The Bureau of Ocean Energy Management (BOEM) has completed its environmental review of the proposed Empire Wind offshore wind projects off New York, which BOEM estimates could power more than 700,000 homes with clean renewable energy.
“BOEM is doing its part to meet the Administration’s ambitious energy goals – while remaining diligent in our efforts to avoid, minimize, and mitigate impacts to ocean users and the marine environment,” said BOEM Director Elizabeth Klein. “We value the feedback we have received from Tribal Nations, local community members, commercial fishing interests, and other ocean users in our process.”
Empire Wind LLC is a 50-50 partnership between Equinor and bp, with Equinor serving as the operator throughout the development, construction, and operations phases. The company plans to build two offshore wind projects, Empire Wind 1 and Empire Wind 2, in its lease area located approximately 12 nautical miles (nm) south of Long Island, New York, and around 16.9 nm east of Long Branch, New Jersey.
The projects will include the construction of up to 147 wind turbines, along with up to two offshore substations and two cable routes connecting to the onshore electrical grid on Long Island. The projects will be electrically isolated and independent from one another. Together, they are expected to generate up to 2,076 megawatts of clean, renewable energy.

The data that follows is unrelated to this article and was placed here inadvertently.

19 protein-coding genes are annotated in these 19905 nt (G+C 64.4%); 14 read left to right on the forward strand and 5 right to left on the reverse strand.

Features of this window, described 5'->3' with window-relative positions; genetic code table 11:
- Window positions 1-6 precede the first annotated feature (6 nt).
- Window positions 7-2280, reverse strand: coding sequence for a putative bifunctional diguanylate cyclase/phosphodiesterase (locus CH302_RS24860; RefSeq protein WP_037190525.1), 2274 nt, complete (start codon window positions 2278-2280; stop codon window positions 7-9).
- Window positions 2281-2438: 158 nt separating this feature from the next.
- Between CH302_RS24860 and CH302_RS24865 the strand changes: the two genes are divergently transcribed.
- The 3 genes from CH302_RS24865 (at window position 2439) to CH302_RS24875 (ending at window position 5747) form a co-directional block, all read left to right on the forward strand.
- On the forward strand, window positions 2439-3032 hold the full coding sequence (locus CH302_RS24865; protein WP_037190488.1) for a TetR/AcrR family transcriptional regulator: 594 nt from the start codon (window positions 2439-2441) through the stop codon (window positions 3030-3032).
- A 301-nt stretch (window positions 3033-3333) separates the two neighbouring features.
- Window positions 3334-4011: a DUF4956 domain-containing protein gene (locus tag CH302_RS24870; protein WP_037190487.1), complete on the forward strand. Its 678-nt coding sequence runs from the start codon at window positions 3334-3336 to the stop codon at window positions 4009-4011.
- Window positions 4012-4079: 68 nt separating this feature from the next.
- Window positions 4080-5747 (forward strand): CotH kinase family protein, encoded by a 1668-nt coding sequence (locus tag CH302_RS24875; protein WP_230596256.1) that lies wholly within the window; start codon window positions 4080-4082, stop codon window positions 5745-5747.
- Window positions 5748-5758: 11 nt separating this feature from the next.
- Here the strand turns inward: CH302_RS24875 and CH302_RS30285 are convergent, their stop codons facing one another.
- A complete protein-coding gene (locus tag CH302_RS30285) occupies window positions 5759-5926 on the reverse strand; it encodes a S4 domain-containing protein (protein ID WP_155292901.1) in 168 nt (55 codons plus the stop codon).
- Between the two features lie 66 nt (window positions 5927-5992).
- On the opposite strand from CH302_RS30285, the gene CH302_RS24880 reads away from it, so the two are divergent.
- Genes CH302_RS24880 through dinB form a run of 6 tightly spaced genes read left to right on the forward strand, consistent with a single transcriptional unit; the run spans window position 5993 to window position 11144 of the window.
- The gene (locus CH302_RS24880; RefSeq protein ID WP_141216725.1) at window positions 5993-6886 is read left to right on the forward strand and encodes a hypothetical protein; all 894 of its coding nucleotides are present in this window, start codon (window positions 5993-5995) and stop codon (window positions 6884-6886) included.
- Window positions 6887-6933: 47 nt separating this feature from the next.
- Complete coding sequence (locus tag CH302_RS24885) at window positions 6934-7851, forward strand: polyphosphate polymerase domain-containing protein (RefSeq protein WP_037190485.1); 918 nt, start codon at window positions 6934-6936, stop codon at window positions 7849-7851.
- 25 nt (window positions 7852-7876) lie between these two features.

“The Empire Wind projects will help grow a domestic offshore wind supply chain through domestic investment that will create thousands of good-paying American jobs and spearhead the revitalization of the South Brooklyn Marine Terminal,” said Josh Kaplowitz, Vice President for Offshore Wind at the American Clean Power Association (ACP). “This FEIS is the culmination of years of rigorous environmental reviews and the incorporation of extensive feedback from the public and is a testament to the offshore wind industry’s ability to meet our nation’s growing energy needs in a responsible manner.”
The completion of the environmental review comes as the U.S. offshore wind industry is facing major headwinds from rising costs, high interest rates, and insufficient subsidies from the U.S. government.
As part of Biden-Harris administration’s goal of deploying 30 gigawatts of offshore wind by 2030, BOEM expects to complete environmental reviews for at least 16 commercial construction and operation plans (COP) for offshore wind energy facilities by 2025, which would represent more than 22 GW of clean energy for the nation.
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